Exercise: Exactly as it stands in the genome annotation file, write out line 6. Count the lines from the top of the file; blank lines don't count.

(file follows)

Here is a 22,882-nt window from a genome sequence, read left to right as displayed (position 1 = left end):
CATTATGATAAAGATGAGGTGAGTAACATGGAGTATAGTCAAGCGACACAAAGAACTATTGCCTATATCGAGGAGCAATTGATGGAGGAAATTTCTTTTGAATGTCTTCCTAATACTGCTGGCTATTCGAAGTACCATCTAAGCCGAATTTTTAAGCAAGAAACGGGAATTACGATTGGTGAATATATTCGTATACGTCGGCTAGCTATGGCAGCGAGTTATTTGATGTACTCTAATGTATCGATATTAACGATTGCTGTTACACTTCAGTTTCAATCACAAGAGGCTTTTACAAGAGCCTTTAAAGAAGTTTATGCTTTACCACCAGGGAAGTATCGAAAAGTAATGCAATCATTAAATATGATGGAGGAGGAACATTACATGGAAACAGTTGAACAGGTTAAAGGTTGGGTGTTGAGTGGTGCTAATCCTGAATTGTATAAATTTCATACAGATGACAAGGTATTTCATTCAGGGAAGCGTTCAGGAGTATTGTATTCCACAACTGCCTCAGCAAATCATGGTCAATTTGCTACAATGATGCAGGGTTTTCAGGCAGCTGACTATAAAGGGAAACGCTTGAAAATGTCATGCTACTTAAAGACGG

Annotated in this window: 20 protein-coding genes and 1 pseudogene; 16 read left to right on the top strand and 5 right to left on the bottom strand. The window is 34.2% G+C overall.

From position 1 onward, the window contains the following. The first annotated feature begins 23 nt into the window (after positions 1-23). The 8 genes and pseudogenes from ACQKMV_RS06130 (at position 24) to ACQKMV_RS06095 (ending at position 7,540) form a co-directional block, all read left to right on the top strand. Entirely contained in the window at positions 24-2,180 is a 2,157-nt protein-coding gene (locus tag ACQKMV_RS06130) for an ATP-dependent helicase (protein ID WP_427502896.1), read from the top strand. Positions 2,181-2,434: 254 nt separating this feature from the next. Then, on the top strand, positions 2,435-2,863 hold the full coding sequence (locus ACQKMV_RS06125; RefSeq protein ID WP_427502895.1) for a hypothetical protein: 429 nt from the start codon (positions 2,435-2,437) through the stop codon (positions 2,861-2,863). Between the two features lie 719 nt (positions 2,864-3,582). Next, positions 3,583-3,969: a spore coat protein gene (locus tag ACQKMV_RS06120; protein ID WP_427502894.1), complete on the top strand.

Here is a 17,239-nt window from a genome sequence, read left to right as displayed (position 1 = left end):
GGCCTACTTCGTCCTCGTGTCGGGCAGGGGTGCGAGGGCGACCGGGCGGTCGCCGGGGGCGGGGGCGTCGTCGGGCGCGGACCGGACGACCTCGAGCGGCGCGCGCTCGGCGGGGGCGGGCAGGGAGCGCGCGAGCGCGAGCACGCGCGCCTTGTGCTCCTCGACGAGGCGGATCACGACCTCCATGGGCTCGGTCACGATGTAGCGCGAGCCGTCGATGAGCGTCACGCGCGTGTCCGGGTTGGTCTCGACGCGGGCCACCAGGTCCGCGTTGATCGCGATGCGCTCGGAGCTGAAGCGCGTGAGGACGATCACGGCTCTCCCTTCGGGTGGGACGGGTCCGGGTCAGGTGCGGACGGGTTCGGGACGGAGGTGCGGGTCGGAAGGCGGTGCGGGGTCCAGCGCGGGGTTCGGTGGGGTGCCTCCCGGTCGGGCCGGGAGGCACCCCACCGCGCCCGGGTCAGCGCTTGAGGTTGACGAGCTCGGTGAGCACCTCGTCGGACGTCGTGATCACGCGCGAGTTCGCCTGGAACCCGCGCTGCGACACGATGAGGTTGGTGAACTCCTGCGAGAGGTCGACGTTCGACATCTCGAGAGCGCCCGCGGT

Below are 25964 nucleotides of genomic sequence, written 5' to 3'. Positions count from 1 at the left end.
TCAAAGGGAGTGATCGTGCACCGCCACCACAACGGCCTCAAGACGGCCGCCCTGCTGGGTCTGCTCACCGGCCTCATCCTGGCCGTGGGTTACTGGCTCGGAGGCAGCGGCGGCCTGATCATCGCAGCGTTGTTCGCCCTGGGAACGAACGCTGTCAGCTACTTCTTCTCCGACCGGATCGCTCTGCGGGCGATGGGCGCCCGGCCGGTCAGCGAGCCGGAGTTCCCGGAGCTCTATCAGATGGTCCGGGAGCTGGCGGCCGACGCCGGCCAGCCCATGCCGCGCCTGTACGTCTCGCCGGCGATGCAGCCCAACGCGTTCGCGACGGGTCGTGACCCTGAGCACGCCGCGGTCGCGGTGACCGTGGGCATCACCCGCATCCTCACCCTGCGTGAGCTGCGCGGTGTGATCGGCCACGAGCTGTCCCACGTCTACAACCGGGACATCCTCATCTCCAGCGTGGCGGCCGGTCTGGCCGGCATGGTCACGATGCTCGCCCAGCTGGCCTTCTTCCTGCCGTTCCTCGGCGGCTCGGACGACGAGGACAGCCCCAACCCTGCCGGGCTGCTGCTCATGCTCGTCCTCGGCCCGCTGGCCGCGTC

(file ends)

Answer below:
GGCCTACTTCGTCCTCGTGTCGGGCAGGGGTGCGAGGGCGACCGGGCGGTCGCCGGGGGCGGGGGCGTCGTCGGGCGCGGACCGGACGACCTCGAGCGGCGCGCGCTCGGCGGGGGCGGGCAGGGAGCGCGCGAGCGCGAGCACGCGCGCCTTGTGCTCCTCGACGAGGCGGATCACGACCTCCATGGGCTCGGTCACGATGTAGCGCGAGCCGTCGATGAGCGTCACGCGCGTGTCCGGGTTGGTCTCGACGCGGGCCACCAGGTCCGCGTTGATCGCGATGCGCTCGGAGCTGAAGCGCGTGAGGACGATCACGGCTCTCCCTTCGGGTGGGACGGGTCCGGGTCAGGTGCGGACGGGTTCGGGACGGAGGTGCGGGTCGGAAGGCGGTGCGGGGTCCAGCGCGGGGTTCGGTGGGGTGCCTCCCGGTCGGGCCGGGAGGCACCCCACCGCGCCCGGGTCAGCGCTTGAGGTTGACGAGCTCGGTGAGCACCTCGTCGGACGTCGTGATCACGCGCGAGTTCGCCTGGAACCCGCGCTGCGACACGATGAGGTTGGTGAACTCCTGCGAGAGGTCGACGTTCGACATCTCGAGAGCGCCCGCGGT